ISLAMIC STATE (IS) has now lost much of the territory they occupied, including the onetime (IS), Raqqa. Some Indonesians who had travelled to Syria to join IS managed to flee from Raqqa when the city was attacked by anti-IS militias.
In September, the Indonesian police said around 600 Indonesians have joined IS. What pulled them to uproot their lives and do so?
The stories of two Indonesian women, Leefa and Nur, who returned home after joining IS, can provide some clues.
Both said they flew to Raqqa after they saw IS’s photos and videos online. Leefa said that from the videos she imagined it to be a better place to live.
IS has been using fantastical propaganda on social media that describes itself as a land that is full of happiness to recruit supporters.
Charlie Winter, a senior research fellow at the International Centre for the Study of Radicalisation and Political Violence (ICSR), in his report, Documenting the Virtual “Caliphate” (2015), wrote that IS has six instruments to improve its existence and strategic goals. One of them is Islamic utopia. The others are brutality, mercy, victimhood, war and belonging.
Islamic utopia is the basis of IS’s fantastical propaganda. According to Winter, this is IS’s most important instrument. They develop stories on how Muslims will live full of joy and happiness under the IS caliphate and Islamic law.
IS develops its fantasy from seven themes, namely religion, economic activity, governance, justice, social life, expansion, and nature and landscapes. Among those, governance, religion and economy are the top three themes.
IS builds narratives that its Islamic state is an effective governmental system equipped with good social facilities and a flourishing economy. It also claims that its “state” is the only implementer of true Islam. This narrative is depicted through videos showing people jointly practising religious activities, such as praying and breaking fast.
Aaron Zelin, a Richard Borow Fellow at the Washington Institute for Near East Policy, looked at IS media releases between April 18 and April 24, 2015. He found 32 media releases that depict fantastical ideas around government, hisba (moral policing) and the promotion of the caliphate. In those releases, IS describes its Islamic state as a naturally beautiful caliphate with high-quality social services as well as respect for justice.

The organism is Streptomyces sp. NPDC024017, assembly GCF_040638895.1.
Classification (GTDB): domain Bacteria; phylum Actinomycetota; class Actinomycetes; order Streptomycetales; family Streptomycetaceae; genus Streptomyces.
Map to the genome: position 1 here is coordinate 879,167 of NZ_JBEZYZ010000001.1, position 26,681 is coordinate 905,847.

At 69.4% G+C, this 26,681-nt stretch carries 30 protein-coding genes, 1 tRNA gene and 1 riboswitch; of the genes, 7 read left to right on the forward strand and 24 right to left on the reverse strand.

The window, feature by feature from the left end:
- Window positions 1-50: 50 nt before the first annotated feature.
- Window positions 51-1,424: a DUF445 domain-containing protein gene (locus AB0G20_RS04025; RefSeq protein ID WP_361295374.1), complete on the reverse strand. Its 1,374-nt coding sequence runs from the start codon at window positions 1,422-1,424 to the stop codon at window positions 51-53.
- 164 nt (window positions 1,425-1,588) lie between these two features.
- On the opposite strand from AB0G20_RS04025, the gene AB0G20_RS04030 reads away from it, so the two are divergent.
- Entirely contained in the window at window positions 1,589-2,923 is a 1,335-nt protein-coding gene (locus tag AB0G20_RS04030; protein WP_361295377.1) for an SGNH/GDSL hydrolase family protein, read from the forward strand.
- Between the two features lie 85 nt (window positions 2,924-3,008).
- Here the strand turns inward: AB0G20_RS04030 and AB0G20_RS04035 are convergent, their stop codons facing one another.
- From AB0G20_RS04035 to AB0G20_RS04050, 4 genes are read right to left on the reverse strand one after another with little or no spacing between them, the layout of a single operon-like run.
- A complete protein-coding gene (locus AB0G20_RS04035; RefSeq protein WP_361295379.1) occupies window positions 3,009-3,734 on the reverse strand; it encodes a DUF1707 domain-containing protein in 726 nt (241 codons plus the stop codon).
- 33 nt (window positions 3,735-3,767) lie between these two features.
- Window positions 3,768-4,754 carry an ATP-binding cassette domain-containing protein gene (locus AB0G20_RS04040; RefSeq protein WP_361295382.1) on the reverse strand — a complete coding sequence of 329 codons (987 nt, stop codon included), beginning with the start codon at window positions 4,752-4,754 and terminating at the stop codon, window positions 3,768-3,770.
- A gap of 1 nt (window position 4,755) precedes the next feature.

Fantasy, pleasant imagination that is not based on reality, is an important element of the human mind. As humans, we not only make sense of our world based on what we see and feel but also based on what we think or imagine. An individual or a group of people can create fantasies for political and strategic purposes.
Potential targets for IS recruitment are usually individuals who have a black-and-white view of the world. They tend to think in categorical terms, such as good and bad, or right and wrong. They also usually harbour feelings of being “inadequate, disrespected, full of unfulfilled ambitions, angry at real or perceived injustices, and who are blaming other people or institutions for their woes”.
Some others dream of having better religious experiences. By exploiting their grievances and black-white mentality, IS potentially transforms this kind of people into supporters.
To attract Indonesian audiences, IS released online videos of its members from Indonesia inviting Indonesians to join them.
Leefa said she later regretted joining IS. She explained she travelled to Raqqa because she imagined IS territory was a better place to live and to become a real Muslim. She had hoped to get good health services as well as to have surgery for her neck problem.
Leefa said she had talked to IS members before deciding to travel to Syria and to join the group. One-on-one chats with potential recruits are part of IS recruitment strategies because IS understands that personal or private messages are more effective in persuading people.
The members also hold religious meetings at mosques to spread their fantastical propaganda.
They promised everyone who travelled to Islamic State territory would have a better life and be provided with free public services, such as water, electricity and houses. They even promised all people would get monthly allowances as well as free food and health services.
However, the reality shows otherwise. Leefa and Nur acknowledged that once they arrived in IS territory, they discovered that the information, as well as the Islamic State they imagined, was completely different from the reality.
Leefa, Nur and other Indonesians only heard the stories from one side, the IS side. They lacked accurate information about IS for two reasons.
In the current post-truth era facts have become less important than personal beliefs. People tend only to want to hear information that is in line with their beliefs. To cherry-pick information and to selectively read media/news are common in this kind of society. Hence, people only get one side of the story.
The distance between Indonesia and IS territory in the Middle East also makes it difficult for Indonesians to acquire direct and accurate information about IS and the real situation in their controlled land.
IS may have lost most of their territory, but it’s important to be aware it can still utilise the Internet and social media to recruit people and to spread their fantastical propaganda.
This recruitment method has been proved effective to attract lots of people to join IS. So, this is the time for us to find ways to counter this kind of propaganda as well as to safeguard people from it.
By Lecturer in International Relations, Bina Nusantara University. Originally published on The Conversation.